Statistics: Nolan played in 11 games for the Cowboys.

Accolades: None with Dallas.

Longevity: Nolan came to Dallas after several seasons with the Giants. He lasted just one season.

Intangibles: Nolan is best remembered as a longtime assistant with Dallas and as the coach of the San Francisco 49ers. He also had the distinction of coaching under both Tom Landry and Jimmy Johnson. The father of current San Francisco coach Mike Nolan, Dick Nolan died in 2007.

Jerry Norton, S, Southern Methodist, 1962

Statistics: Norton had two interceptions for the Cowboys.

Accolades: None with Dallas.

Longevity: Norton was a defensive back and punter for the Eagles and Cardinals before joining Dallas in 1962. He lasted just one season before moving on to Green Bay to become the Packers’ punter.

Intangibles:Norton had 35 career interceptions and was a solid punter, but he did not accomplish very much with the Cowboys.

Jemeel Powell, CB, California, 2003

Statistics: Powell played in three games for Dallas.

Accolades: None.

Longevity: Three games.

Intangibles: Not much to say here.

Les Shy, RB, Cal. St. Long Beach, 1966-69

Statistics: Shy rushed for a total of 523 yards and 3 TDs for Dallas.

Accolades: None.

Longevity: Shy was a 12th round pick for the Cowboys. He lasted four seasons before playing one final year with the Giants.

Intangibles: Shy played in the shadows of Don Perkins, Dan Reeves, and Calvin Hill. He was more of an all-purpose player.

Junior Tautalatasi, RB, Washington State, 1989

Statistics: Tautalatasi caught 17 passes for 157 yards and rushed for 15 yards for Dallas.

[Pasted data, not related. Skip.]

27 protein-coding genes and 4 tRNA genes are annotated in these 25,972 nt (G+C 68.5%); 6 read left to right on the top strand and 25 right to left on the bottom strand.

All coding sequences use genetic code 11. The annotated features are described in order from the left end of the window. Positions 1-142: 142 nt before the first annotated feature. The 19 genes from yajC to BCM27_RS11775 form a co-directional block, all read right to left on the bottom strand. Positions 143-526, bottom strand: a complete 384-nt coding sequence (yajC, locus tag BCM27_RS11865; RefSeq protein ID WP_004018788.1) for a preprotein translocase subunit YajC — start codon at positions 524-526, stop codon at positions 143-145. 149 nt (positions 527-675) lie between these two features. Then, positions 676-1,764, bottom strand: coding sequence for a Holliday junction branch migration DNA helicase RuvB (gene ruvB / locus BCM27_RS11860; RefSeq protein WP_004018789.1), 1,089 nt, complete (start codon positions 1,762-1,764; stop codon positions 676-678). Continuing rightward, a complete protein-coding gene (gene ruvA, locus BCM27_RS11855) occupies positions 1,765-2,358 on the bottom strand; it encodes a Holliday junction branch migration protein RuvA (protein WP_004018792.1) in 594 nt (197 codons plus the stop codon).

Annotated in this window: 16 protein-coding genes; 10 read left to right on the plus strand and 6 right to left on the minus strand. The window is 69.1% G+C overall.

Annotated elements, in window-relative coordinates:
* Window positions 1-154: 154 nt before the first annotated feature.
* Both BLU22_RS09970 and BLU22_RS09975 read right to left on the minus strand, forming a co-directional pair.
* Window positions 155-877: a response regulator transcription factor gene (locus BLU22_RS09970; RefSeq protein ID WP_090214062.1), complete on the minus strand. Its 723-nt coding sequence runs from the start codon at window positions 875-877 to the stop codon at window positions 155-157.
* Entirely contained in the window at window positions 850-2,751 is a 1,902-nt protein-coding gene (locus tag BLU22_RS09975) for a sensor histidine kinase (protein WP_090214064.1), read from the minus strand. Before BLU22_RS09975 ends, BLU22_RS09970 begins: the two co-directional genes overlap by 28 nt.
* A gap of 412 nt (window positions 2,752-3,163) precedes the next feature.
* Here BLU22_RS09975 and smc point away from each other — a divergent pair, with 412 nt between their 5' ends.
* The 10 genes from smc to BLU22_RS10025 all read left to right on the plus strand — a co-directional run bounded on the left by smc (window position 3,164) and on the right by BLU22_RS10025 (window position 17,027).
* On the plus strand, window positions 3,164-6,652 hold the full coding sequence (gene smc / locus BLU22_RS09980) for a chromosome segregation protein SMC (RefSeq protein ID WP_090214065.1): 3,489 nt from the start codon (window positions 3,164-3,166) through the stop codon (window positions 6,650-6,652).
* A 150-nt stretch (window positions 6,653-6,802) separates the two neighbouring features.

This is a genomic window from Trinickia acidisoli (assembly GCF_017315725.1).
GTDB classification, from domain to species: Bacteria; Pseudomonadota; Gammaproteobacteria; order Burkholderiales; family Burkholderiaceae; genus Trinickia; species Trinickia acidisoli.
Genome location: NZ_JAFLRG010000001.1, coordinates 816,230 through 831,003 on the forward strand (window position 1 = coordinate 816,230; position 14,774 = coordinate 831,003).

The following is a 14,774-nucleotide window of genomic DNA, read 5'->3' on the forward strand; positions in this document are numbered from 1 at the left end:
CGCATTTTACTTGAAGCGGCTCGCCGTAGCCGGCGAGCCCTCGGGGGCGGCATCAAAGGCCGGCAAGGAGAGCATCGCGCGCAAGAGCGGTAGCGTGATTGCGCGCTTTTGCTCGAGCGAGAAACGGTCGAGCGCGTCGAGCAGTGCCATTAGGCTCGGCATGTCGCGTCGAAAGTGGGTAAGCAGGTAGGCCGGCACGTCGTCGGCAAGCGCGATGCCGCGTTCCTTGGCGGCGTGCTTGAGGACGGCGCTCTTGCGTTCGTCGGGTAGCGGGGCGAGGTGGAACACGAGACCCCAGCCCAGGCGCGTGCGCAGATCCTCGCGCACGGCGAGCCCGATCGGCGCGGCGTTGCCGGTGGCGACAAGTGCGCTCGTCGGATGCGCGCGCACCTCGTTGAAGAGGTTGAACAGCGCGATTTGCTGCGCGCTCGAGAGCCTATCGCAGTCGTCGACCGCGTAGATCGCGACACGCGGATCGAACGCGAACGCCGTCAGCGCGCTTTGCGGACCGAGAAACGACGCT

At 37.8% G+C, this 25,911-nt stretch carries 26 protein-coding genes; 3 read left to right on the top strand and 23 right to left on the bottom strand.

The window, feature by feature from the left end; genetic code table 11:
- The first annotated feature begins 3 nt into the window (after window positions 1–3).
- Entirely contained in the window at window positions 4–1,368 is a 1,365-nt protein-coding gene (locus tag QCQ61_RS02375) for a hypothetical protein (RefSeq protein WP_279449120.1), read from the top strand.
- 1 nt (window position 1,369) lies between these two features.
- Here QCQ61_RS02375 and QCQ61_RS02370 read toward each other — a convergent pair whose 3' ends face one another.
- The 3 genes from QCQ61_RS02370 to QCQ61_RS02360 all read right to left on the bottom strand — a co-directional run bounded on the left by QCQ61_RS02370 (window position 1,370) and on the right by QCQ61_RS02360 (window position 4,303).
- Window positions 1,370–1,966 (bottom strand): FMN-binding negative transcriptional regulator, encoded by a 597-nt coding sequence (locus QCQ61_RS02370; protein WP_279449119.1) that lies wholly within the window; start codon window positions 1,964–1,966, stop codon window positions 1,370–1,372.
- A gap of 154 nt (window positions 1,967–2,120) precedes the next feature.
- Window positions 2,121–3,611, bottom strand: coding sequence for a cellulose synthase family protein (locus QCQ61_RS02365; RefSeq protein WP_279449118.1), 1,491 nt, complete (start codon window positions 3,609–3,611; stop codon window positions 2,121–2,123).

Accolades: None.

Longevity: Tautalatasi lasted one season in Dallas.

Intangibles: He showed some promise with the Eagles earlier in his career, but he did not have many opportunities on a bad Dallas team.

Bruce Thornton, CB, Georgia, 2004-05

Statistics: Thornton played in one game with the Cowboys, returning two kickoffs for 43 yards.

Accolades: None.

Longevity: A fourth-round pick in 2004, Thornton suffered an ACL tear which caused him to miss all but one game that season. He was later signed by San Francisco and started 11 games for the 49ers in 2005. He has not played in the league since then.

Intangibles: Thornton is one of several busts from the 2004 draft.

Pat Watkins, S, Florida St., 2006-

Statistics: Watkins has four interceptions for the Cowboys. He also recorded a touchdown on a blocked field goal return in 2007.

Accolades: None.

Longevity: Watkins will enter his third season in 2008.

Intangibles: Watkins is much taller (6’4″) than the typical free safety. He started nine games as a rookie, but he is often out of position and struggles in coverage. He is still a project, but if he does not show further development in 2008, he may be gone.

Poll

Here are the results of the poll for this number:

Greatest #25

  • Aaron Kyle (38%, 35 Votes)
  • Pat Watkins (34%, 32 Votes)
  • Scott Case (6%, 6 Votes)
  • Rod Hill (6%, 6 Votes)
  • Dick Nolan (5%, 5 Votes)
  • Tommy McDonald (4%, 4 Votes)
  • Derrick Lassic (2%, 2 Votes)
  • Les Shy (2%, 2 Votes)
  • Junior Tautalatasi (1%, 1 Votes)
  • Jerry Norton (1%, 1 Votes)
  • Obert Logan (1%, 1 Votes)
  • Jermaine Jones (1%, 1 Votes)
  • Jemeel Powell (0%, 0 Votes)
  • Ray Mathews (0%, 0 Votes)
  • Bruce Thornton (0%, 0 Votes)

Total Voters: 93

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My Vote: Kyle